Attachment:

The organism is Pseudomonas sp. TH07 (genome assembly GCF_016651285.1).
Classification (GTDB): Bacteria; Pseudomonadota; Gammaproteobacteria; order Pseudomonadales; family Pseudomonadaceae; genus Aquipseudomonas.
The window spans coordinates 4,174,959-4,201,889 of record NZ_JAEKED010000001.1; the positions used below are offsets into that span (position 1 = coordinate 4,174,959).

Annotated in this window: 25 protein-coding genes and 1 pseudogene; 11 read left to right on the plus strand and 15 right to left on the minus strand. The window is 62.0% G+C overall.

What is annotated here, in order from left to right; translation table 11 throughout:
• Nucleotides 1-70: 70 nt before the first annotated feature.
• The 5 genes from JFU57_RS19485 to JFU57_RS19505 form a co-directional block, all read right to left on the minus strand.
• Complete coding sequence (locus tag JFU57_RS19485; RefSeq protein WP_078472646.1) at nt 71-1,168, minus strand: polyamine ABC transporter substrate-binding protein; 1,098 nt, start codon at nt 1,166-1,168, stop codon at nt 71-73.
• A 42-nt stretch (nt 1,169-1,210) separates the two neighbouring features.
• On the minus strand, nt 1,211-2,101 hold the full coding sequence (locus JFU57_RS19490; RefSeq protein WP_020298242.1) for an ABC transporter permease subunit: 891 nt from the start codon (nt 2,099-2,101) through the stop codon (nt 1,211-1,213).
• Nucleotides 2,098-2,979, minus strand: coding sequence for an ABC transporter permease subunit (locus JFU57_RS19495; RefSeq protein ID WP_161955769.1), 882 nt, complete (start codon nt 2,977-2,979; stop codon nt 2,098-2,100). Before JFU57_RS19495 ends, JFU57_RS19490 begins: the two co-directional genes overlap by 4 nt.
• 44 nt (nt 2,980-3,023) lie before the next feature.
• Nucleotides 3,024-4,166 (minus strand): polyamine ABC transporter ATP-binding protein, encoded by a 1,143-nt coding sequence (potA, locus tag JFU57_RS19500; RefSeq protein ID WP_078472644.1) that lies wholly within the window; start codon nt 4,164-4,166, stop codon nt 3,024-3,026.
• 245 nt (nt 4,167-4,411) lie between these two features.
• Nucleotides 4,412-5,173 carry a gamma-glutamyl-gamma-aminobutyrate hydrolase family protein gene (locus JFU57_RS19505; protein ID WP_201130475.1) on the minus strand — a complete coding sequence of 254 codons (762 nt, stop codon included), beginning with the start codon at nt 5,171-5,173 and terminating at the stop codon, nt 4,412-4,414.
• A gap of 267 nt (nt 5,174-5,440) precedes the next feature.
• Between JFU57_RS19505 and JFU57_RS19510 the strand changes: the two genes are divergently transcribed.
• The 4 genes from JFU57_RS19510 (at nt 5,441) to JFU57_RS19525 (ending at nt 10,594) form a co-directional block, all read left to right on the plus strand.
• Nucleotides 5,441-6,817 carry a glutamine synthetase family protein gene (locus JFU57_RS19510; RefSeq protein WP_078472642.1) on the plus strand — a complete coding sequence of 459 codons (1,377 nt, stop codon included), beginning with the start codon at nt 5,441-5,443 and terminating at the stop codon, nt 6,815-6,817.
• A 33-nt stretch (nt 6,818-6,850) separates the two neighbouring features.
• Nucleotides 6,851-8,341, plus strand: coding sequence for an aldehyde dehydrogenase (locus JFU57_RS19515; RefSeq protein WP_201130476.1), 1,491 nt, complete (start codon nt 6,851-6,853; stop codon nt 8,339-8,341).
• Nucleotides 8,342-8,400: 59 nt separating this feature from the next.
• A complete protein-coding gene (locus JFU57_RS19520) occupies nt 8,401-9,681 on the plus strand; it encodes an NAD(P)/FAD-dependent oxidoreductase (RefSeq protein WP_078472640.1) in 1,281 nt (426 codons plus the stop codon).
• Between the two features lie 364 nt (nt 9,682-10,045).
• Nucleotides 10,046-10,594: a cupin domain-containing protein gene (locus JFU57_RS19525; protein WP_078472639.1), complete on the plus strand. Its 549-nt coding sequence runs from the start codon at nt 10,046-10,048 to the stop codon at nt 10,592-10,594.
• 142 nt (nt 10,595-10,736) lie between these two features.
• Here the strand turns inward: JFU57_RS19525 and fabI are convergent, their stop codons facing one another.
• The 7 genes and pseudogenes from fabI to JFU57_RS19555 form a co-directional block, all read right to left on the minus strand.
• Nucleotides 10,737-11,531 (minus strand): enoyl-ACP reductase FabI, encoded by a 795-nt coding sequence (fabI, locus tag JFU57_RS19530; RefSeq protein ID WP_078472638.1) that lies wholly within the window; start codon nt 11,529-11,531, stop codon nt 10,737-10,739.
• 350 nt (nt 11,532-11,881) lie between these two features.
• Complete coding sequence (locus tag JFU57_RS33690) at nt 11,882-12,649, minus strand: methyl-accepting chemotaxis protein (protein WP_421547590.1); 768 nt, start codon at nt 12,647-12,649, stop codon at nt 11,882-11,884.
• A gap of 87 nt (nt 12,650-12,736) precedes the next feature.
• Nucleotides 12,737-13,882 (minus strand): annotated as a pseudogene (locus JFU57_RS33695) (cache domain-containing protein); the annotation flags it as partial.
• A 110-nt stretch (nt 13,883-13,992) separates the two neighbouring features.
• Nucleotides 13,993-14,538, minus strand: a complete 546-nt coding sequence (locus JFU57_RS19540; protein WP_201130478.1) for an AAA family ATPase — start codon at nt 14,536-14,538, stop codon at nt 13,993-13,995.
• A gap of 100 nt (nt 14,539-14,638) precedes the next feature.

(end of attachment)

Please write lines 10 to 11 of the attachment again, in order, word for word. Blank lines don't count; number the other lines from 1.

• On the minus strand, nt 1,211-2,101 hold the full coding sequence (locus JFU57_RS19490; RefSeq protein WP_020298242.1) for an ABC transporter permease subunit: 891 nt from the start codon (nt 2,099-2,101) through the stop codon (nt 1,211-1,213).
• Nucleotides 2,098-2,979, minus strand: coding sequence for an ABC transporter permease subunit (locus JFU57_RS19495; RefSeq protein ID WP_161955769.1), 882 nt, complete (start codon nt 2,977-2,979; stop codon nt 2,098-2,100). Before JFU57_RS19495 ends, JFU57_RS19490 begins: the two co-directional genes overlap by 4 nt.